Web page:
It is known that Johnson married at least twice. In 1926 or early 1927, Johnson married Willie B. Harris, the feminine voice on two thirds of Johnson’s recordings. The couple had a daughter, Sam Faye Johnson Kelly in 1931, and Harris shared that she and Willie broke up in the early to mid-1930s. Johnson married his second wife Angeline in 1927. The two were said to have met in Dallas, where Johnson was working as a street singer.
On June 21st, 1927, in Dallas, as Johnson was rollicking his way through If I Had My Way, the young Angeline walked up alongside him and began singing along. Johnson took notice. After some pleasantries, Angeline invited Johnson to her house to sing hymns. The story she shared with Sam Charters went like this: she sat down at her piano and belted out a version of If I Had My Way that so impressed Willie that he urged her on, shouting “Go on, gal, tear it up!” When they had finished singing, she made him a gumbo, helping him with the lobster claws. He proposed that night. “That’s what I wanted,” she said. The wedding was held the next day, June 22, 1927.
When he married Angeline, he may have been married to both women simultaneously, though probably not in the legal sense. Johnson was also said to be married to a sister of blues artist L. C. Robinson though no marriage certificates have been discovered.
While Johnson arranged his own material, much of his repertoire was likely learned from other artists. Prior to his recordings being made, Bye and Bye I’m Going to See the King had been recorded both by Arizona Danes and Blind Maimie Forhand. Take Your Burden to the Lord and Leave It There had prior versions by Blind Joe Taggart, Blind Rosevelt Graves, Washington Phillips, and the Pace Jubilee Singers.
Other songs were from 19th Century hymnals and taught to him by Angeline. The original text of Dark Was the Night, Cold Was the Ground was written in the 18th century by Thomas Haweis.
1 Dark was the night, and cold the groundOn which the Lord was laid;His sweat, like drops of blood ran down;In agony He prayed:
2 Father, remove this bitter cup,If such Thy sacred will;If not, content to drink it up,Thy pleasure I fulfill.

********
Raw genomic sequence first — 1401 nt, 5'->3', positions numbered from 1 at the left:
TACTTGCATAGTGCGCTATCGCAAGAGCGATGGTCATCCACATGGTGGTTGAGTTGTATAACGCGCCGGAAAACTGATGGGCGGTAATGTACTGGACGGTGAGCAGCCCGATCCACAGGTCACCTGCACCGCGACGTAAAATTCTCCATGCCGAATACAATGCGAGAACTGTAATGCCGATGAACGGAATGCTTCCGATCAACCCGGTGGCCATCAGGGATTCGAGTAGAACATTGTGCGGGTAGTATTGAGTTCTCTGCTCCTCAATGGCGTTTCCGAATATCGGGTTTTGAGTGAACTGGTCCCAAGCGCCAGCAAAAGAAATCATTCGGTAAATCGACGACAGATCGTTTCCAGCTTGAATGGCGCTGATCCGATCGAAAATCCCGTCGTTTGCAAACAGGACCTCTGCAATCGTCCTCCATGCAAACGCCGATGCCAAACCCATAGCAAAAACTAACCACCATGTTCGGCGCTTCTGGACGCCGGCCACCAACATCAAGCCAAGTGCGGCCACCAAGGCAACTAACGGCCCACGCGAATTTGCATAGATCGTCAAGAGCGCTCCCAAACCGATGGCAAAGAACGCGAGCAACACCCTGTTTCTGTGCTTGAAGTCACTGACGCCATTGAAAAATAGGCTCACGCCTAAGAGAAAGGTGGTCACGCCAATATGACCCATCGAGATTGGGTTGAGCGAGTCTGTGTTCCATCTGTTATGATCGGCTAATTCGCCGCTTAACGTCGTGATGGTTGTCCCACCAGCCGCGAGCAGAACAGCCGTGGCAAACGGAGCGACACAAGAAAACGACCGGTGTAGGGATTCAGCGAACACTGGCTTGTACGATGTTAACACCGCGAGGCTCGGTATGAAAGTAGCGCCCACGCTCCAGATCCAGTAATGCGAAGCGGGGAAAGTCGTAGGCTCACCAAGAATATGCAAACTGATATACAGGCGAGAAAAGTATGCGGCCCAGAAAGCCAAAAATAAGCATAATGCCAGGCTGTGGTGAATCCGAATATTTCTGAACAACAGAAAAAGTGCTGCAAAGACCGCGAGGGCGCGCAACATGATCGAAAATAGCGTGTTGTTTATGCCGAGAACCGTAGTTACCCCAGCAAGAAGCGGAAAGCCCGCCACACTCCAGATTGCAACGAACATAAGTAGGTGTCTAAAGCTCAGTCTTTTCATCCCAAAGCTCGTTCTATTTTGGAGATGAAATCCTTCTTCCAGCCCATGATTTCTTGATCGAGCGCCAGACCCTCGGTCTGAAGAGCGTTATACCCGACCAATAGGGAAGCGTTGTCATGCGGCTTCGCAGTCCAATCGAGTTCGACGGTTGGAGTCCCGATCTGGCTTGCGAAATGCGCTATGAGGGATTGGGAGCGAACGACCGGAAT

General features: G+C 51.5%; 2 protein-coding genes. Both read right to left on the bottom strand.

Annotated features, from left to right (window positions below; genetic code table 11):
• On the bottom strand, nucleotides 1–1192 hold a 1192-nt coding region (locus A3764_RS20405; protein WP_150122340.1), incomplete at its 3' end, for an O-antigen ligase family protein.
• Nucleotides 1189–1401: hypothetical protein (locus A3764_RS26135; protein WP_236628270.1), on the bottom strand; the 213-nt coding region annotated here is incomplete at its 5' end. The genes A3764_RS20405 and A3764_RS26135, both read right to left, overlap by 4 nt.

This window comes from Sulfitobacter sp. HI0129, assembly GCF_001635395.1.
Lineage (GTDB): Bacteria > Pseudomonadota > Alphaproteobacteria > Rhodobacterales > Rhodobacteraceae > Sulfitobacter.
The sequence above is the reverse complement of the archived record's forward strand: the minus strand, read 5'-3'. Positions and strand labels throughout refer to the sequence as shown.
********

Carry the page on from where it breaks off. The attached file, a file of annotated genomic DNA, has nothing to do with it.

3 Go to the garden, sinner; seeThose precious drops that flow,The heavy load He bore for thee—For thee He lies so low.
4 Then learn of Him the cross to bear;Thy Father’s will obey;And when temptations press thee near,Awake to watch and pray.
Blind Joe Taggart used the first verse for his 1928 recording Been Listening All Day Long. In fact, Dark Was The Night had been reproduced in hymn books from the early 19th Century. Nathaniel R. Dett included it in his Religious Folk-Songs of the Negro as Sung at Hampton Institute, published in 1927. Newman I. White also included it in his 1928 collection American Negro Folk-Songs, noting that the song had been sung in the fields by negro workers as early as 1905.
Johnson was not the first gospel singer to play slide guitar on record. Reverend Edward W. Clayborn (The Guitar Evangalist) cut his first sides for Vocallion in 1926. Sylvester Weaver was the first to record blues with slide guitar for Okeh in 1923. While these artists were talented, it is Blind Willie Johnson’s dexterity and melodic taste that have stood the test of time. “Anybody who’s ever played the bottleneck guitar with some degree of accomplishment is quoting Blind Willie to this day,” says Austin slide guitarist Steve James. It’s been said that Johnson used a pocketknife to play slide. If so, that would be a pretty neat trick. Would he hold it between two fingers? Willie B. Harris recalled that for the Dark Was The Night session, Johnson used a knife and a thumb pick. Then again, Blind Willie McTell remembered Johnson playing his slide guitar with a brass ring. The only known photograph of Johnson is angled in such a way as to not share the secret of his slide finger.